Washington, D.C. – U.S. Senators Joe Donnelly and Todd Young today introduced The Fruit and Vegetable Planting Flexibility Act of 2017 (Farm Flex), which would continue to allow Hoosier farmers to plant specialty crops like fruits and vegetables without experiencing a permanent penalty to commodity program eligibility.
The legislation would continue the principles of the Farm Flex program, which allows farmers to plant fruits and vegetables by voluntarily reducing the amount of their acres eligible for Farm Bill commodity programs each year. The bill would also ensure that in the event USDA does a recalculation of base acres for commodity programs, USDA would maintain commodity program eligibility for acres planted in fruits or vegetables through the Farm Flex provisions in the current farm bill.
Donnelly said, “As we begin work on the latest farm bill, I will continue my efforts to ensure that Hoosier farmers are able to keep making planting decisions based on what they think is best. I fought to start the Farm Flex program in the 2008 Farm Bill, and I successfully expanded it in the 2014 Farm Bill. I am proud to introduce this common sense legislation with my friend Senator Young that would give Indiana’s farmers the flexibility they need to make the best planting decisions.”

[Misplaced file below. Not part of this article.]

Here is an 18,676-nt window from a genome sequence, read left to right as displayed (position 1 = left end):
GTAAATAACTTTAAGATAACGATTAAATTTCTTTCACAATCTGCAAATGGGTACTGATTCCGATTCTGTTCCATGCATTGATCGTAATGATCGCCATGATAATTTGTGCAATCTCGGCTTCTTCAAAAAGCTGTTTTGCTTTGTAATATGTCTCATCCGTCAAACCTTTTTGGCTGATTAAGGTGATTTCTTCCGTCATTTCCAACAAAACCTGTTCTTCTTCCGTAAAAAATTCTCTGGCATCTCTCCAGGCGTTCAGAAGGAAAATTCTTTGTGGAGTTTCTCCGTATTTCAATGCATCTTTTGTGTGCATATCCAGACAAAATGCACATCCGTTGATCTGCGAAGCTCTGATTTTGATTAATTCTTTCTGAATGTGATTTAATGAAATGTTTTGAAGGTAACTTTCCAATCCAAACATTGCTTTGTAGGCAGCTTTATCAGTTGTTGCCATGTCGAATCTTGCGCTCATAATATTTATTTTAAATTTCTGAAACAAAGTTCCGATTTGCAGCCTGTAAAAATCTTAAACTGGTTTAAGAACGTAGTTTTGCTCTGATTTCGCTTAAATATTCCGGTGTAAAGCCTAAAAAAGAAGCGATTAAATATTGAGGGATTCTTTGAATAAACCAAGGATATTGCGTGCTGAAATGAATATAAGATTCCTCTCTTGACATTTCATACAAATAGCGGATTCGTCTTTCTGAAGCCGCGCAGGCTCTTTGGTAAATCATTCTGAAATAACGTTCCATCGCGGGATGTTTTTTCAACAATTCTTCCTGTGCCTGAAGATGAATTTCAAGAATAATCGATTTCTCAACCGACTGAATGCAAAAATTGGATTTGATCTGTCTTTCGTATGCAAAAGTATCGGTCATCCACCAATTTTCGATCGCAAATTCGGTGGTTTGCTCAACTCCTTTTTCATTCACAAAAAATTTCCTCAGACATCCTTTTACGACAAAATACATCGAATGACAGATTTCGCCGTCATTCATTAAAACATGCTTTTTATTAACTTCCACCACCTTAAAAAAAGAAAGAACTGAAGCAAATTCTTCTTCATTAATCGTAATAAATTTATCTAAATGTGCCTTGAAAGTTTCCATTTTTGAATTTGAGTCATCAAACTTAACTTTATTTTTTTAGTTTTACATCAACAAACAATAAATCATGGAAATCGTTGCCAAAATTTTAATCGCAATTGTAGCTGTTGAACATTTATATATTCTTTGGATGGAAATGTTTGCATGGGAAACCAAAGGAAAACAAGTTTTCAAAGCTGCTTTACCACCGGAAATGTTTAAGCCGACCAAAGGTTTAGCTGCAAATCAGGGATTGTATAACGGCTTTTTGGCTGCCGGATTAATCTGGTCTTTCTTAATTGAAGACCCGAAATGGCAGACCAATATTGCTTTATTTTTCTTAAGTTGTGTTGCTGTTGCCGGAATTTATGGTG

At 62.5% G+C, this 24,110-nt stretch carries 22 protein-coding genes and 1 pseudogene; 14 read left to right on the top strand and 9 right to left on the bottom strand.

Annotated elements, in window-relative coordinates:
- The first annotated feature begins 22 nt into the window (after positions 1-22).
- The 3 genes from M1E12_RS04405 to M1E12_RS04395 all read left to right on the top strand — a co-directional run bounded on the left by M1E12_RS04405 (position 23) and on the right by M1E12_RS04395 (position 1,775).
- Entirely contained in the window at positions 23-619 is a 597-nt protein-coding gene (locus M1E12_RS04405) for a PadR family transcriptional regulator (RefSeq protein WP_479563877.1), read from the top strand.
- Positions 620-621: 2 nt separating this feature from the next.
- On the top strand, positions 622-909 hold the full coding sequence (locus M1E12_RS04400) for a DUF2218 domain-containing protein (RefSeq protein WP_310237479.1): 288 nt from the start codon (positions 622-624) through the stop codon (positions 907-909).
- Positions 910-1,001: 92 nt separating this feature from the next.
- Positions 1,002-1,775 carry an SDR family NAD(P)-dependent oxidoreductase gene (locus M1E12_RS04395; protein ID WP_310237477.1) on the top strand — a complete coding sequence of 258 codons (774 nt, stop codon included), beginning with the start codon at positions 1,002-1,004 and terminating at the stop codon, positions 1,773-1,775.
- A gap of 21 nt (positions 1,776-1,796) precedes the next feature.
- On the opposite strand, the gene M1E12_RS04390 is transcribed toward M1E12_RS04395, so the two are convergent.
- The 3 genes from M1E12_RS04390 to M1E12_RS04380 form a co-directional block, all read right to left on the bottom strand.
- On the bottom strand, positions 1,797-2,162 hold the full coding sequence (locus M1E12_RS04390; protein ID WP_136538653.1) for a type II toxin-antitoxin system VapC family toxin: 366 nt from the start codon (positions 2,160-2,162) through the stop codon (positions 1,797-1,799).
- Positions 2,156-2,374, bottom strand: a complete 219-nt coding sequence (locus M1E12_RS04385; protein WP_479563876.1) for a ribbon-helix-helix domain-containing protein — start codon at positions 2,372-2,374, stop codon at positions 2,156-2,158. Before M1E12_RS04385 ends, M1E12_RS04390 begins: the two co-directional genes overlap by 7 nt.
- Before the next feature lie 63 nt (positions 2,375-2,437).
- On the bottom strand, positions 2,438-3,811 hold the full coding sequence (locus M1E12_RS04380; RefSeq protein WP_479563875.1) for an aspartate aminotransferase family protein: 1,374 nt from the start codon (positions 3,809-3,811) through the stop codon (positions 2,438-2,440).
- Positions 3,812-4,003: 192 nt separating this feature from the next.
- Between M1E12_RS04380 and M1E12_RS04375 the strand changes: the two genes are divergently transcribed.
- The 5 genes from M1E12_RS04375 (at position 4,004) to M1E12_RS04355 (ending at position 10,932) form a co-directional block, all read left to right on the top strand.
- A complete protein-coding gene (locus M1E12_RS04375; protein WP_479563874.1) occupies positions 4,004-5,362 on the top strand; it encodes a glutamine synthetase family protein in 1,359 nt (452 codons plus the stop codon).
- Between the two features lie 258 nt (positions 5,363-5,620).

Young said, “Hoosier farmers should be afforded the flexibility to plant crops that work for them. I look forward to ensuring that our agriculture community has the proper tools to remain a leader in feeding the world. I am proud to join Senator Donnelly in support of this effort that benefits Hoosiers.”
Until the 2008 Farm Bill, the planting of fruits, vegetables and wild rice on program crop base acres was prohibited. The Farm Flex pilot program in the 2008 Farm bill provided farmers in seven states the ability to waive federal subsidies and the planting restrictions tied to those subsidies in order to produce specialty crops like fruits and vegetables. The 2014 Farm Bill expanded that idea, and now all farmers have the ability to voluntarily reduce payment acres on their farms in order to plant fruits and vegetables.